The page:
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Old 04-21-2007, 08:14 PM   #1
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Where's the News Coverage on Africa?

I live in the USA and I rarely see any news reports on what is happening in Africa.
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Old 04-21-2007, 08:18 PM   #2
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http://www.cnn.com/WORLD/

Front page news on Nigeria.
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Old 04-21-2007, 08:27 PM   #3
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The situation in Darfur is approaching what happened in Rwanda, purely in terms of death toll. Once it's finally over, we'll immediately get all "outraged" over how we "possibly could've allowed this to happen" without intervening. Maybe the UN will make some declaration on the definition of genocide. (if it's not clear enough). there will be a movie on it that will be released in the late fall/winter season for maximum Oscar potential. It will star Cuba Gooding Jr. and everyone will talk about how chilling and eye-opening it was, and shake their heads at how something like that could happen. But mostly they'll just talk about how it revitalized Cuba Gooding Jr.'s career (no offense to Radio). There will also be numerous 20/20 specials.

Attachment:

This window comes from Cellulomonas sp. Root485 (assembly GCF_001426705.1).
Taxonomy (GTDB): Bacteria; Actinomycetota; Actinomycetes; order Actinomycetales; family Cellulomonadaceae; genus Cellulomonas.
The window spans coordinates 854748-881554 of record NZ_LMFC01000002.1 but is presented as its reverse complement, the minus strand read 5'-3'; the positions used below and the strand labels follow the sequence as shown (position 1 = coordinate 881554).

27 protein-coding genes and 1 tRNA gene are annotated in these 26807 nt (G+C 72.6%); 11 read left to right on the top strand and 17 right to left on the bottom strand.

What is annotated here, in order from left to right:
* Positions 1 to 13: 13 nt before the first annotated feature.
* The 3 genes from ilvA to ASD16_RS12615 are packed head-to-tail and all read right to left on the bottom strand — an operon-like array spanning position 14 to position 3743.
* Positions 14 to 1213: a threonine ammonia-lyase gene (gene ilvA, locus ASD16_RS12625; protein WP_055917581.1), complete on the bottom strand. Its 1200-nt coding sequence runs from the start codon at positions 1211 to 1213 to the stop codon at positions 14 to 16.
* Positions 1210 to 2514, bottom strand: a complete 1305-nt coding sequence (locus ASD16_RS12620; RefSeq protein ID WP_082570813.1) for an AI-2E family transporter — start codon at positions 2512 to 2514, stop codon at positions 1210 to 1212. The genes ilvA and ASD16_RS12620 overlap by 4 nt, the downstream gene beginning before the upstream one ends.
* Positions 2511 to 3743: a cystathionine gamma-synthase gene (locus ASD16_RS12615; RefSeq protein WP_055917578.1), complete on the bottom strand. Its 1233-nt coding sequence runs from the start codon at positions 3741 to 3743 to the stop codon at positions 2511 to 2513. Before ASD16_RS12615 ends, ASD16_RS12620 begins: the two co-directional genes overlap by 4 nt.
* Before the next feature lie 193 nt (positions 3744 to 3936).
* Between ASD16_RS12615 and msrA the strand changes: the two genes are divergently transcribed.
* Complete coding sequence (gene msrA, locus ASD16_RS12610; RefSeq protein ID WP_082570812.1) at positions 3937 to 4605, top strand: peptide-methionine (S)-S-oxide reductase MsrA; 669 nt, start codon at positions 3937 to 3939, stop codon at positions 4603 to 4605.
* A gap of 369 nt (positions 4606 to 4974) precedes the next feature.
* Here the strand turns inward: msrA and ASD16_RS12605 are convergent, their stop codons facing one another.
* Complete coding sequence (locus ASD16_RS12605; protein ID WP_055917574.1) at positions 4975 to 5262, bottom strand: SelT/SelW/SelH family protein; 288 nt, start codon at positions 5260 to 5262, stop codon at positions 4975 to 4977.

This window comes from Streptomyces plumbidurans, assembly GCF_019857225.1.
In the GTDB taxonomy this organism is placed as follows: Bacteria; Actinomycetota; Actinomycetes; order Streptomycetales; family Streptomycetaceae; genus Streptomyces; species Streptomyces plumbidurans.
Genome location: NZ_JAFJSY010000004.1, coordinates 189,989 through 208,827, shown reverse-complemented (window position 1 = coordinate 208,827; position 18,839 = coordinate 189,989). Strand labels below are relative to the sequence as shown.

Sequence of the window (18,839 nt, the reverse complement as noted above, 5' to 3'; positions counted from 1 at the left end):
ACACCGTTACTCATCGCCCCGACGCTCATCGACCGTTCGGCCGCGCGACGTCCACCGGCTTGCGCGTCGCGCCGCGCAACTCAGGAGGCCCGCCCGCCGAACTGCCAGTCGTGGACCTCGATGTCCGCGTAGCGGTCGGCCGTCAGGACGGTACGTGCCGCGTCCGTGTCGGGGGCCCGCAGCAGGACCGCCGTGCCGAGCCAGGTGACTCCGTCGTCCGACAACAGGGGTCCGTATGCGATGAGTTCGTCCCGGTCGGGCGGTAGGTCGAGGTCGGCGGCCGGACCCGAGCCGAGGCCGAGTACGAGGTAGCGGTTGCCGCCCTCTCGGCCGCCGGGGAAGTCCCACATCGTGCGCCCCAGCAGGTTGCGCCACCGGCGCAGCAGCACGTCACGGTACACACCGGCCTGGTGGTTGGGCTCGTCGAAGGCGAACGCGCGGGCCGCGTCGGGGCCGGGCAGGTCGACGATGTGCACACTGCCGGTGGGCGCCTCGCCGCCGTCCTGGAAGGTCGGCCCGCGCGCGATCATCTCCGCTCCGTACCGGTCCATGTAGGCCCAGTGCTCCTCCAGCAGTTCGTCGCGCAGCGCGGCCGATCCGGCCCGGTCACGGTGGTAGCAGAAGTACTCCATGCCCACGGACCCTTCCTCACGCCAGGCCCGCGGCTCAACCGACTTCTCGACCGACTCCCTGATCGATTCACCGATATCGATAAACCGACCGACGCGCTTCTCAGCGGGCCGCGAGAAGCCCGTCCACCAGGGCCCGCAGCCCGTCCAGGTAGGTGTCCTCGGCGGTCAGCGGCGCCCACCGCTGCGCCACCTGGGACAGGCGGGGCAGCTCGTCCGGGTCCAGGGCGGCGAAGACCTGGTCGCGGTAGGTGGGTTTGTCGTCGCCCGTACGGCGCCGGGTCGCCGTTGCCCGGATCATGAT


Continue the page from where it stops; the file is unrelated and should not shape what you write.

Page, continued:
Then again there are plenty of specials now. I give money to many causes when I can (I'm only a teenager so donations aren't my best means of helping people). But I'm reluctant wondering if my money to UNICEF will do anything of substance. If not money- they say you can raise awareness. But you know what? People are aware. Lots of people are aware, they just don't give a fuck. And the people who have no clue where Darfur is are the ones who wouldn't give a fuck anyway. We can pretend all we want but it doesn't change the reality.

So to answer your question we don't give a fuck, with the exception of eye-opening 20/20 specials that are during the human interest period that everyone is expected to shake their head at sadly and forget immediately afterward.
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Old 04-21-2007, 08:32 PM   #4
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VG! What a post!
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Old 04-21-2007, 08:38 PM   #5
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Of the major American papers I'd say the New York Times devotes the most coverage to Africa, though the focus tends to be on "flashpoint" issues (active military conflicts, controversial elections etc.) with the occasional feature story.

http://allafrica.com/